Would it be Tuesday at Yankee Stadium against Clemens and a team hitting .298? Who would have guessed? It sure hadnt happened against a Detroit lineup that makes Tampa Bays look like a dream team. After dispatching a rebuilding Cleveland contingent (and needing ninth-inning heroics to close the April 22 opener), Seattle looked poised to produce offense with a 6-zip lead early in Fridays debut against Detroit. It would be nine more innings and a day later before the Ms would manage a run against pitchers who wouldnt make the Tacoma Rainiers.

What, then, is with the 17-9 start? Theres been a little luck, maybe, and Meche, and a bullpen that doesnt cave very often. The Ms are 6-1 in one-run decisions. Theyve also had the benefit of playing nine straight against sub-.500 clubs.

But well-accomplished hitters seldom come to the plate consecutively. Ichiros woes have been analyzed to a point of distraction. Some explain the one-for-four average as a reflection of the defensive fixes of opponents tired of seeing Ichiro chump them for cheap base hits (his bunt single Tuesday in New York, for example). Others insist that opposing pitchers have figured out the right-fielders weakness for swinging when its high and tight. My own take is that within a month hell be comfortably above .300, because hell adjust himself out of the reverse-C swing that almost guarantees slicing pop-ups to the left side. He should be the least of anybodys worries.

Same with Randy Winn and Bret Boone, who should soon start demonstrating the benefit of bunching them in the lineup. But the four spot is a sore spot, mainly because, as we see, neither Edgar Martinez nor John Olerud can run much faster than most people can bunny hop. After them, aside from some pop from Carlos Guillen and Dan Wilson, youve got guys flailing at the plate as though theyre trying to get traded to Detroit. It was fun once, I suppose, in a perverse sense, to make sport of poor Jeff Cirillo. Common decency, however, keeps all but a few from even muttering aloud the third basemans latest batting-average decline. Ill only cite it by noting that, if hed gotten just four more hits so far this season, Cirillo would be at .200: lofty compared with the disappointing pinch-hit tandem of John Mabry and Greg Colbrunn (5 for 35 between them).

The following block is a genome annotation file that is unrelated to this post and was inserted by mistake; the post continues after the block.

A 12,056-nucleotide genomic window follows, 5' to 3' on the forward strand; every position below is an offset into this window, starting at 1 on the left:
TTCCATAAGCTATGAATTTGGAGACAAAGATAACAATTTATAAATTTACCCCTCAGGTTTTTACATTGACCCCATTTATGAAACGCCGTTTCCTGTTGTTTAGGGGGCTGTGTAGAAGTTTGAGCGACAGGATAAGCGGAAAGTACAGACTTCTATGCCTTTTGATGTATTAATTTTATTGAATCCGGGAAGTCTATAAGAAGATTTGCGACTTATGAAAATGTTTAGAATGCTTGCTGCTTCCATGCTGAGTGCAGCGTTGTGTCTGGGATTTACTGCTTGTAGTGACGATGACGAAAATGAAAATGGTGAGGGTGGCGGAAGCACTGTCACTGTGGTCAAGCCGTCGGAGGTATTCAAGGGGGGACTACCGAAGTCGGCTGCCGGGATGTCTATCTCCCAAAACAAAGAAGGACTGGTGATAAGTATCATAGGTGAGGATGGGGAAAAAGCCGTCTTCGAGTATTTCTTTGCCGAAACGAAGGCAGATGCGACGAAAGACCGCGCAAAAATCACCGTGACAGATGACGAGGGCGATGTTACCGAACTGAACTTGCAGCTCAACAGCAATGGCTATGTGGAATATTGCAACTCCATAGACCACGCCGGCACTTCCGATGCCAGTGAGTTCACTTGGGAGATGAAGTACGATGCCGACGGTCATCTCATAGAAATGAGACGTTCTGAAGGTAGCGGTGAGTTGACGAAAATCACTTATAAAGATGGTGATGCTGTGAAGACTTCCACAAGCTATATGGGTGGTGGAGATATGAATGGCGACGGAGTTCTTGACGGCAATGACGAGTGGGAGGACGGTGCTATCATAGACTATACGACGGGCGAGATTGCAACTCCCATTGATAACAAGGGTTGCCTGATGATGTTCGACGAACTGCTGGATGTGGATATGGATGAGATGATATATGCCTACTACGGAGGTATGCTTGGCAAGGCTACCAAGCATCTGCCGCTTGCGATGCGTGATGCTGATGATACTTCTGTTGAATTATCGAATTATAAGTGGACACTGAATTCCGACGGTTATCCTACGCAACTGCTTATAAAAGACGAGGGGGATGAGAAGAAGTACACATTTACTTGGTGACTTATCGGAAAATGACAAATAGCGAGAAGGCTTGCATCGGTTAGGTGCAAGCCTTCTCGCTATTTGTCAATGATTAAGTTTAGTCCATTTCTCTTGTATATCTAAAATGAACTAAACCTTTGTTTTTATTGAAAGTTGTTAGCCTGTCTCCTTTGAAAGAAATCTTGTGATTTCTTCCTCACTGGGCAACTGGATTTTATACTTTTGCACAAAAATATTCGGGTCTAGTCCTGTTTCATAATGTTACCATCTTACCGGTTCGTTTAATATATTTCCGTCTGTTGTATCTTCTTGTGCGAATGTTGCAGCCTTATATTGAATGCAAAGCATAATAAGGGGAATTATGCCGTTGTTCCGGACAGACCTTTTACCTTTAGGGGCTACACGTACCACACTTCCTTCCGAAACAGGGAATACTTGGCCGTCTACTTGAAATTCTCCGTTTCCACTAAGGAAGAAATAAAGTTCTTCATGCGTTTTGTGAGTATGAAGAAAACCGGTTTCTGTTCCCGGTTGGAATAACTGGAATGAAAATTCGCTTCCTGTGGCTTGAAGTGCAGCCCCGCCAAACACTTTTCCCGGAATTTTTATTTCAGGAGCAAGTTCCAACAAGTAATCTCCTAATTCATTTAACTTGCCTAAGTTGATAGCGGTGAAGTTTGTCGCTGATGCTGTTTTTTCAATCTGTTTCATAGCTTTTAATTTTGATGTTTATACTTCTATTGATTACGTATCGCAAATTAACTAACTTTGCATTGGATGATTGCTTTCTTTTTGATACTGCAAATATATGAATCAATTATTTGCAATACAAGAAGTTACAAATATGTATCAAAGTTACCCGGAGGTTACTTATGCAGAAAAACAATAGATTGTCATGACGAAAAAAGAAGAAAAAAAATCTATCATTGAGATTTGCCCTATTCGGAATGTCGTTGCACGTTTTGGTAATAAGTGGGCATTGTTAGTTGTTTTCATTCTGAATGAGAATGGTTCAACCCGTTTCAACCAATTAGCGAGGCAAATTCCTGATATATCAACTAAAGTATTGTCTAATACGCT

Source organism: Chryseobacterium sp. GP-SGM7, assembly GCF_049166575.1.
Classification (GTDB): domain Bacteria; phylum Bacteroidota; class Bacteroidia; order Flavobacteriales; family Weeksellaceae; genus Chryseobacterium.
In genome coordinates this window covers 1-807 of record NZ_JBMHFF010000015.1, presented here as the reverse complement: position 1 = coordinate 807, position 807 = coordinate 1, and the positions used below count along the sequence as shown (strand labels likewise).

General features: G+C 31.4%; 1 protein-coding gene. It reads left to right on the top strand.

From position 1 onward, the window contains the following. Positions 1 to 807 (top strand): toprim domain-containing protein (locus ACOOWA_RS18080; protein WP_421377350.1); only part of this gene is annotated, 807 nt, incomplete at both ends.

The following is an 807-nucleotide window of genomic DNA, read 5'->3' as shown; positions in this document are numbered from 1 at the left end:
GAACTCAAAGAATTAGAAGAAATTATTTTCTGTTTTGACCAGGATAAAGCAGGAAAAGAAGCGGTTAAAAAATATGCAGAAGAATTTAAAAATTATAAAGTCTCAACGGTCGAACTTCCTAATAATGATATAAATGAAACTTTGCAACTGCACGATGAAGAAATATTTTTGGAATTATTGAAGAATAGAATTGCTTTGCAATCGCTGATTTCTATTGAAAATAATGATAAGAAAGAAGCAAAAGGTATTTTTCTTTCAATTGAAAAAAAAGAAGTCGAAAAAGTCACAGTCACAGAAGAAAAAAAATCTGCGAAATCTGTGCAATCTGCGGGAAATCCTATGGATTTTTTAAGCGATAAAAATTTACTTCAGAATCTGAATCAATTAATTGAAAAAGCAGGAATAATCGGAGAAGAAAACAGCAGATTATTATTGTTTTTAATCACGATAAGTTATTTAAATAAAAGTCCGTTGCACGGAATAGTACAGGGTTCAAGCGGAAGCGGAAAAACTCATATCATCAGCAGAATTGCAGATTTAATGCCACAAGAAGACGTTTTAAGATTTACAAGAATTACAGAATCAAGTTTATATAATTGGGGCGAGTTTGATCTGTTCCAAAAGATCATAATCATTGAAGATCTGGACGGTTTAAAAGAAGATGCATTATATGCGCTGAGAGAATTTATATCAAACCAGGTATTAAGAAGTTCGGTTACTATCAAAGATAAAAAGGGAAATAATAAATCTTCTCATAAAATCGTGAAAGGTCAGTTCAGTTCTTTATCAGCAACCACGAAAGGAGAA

But that 17-9 mark still stands. And, speaking of stands, last week I hadnt seen so many vacant midweek third-deck seats at Safeco since the darkest years of the George Argyros ownership. Weeknight crowds were in the mid-20,000 range. Team prexy Chuck Armstrong accurately predicted when I pulled him aside the night of the Cleveland opener that the 25,231 paid would prove to be the nadir of the teams attendance counts. With the Yankees coming to town next week, sellouts ought to jack the season average above its present 33,000.

This will be especially true if the Ms can start slapping hits and winning some laughers, like the opener against the Yankees. Gonna happen, Melvin said, and it seemed to Tuesday, with 13 hits and three long balls in New York. Imagine George Steinbrenners slow burn seeing an inferior hitting team dominate the Yankees a fortnight before the Ms get six more against Cleveland and Toledo.

info@seattleweekly.com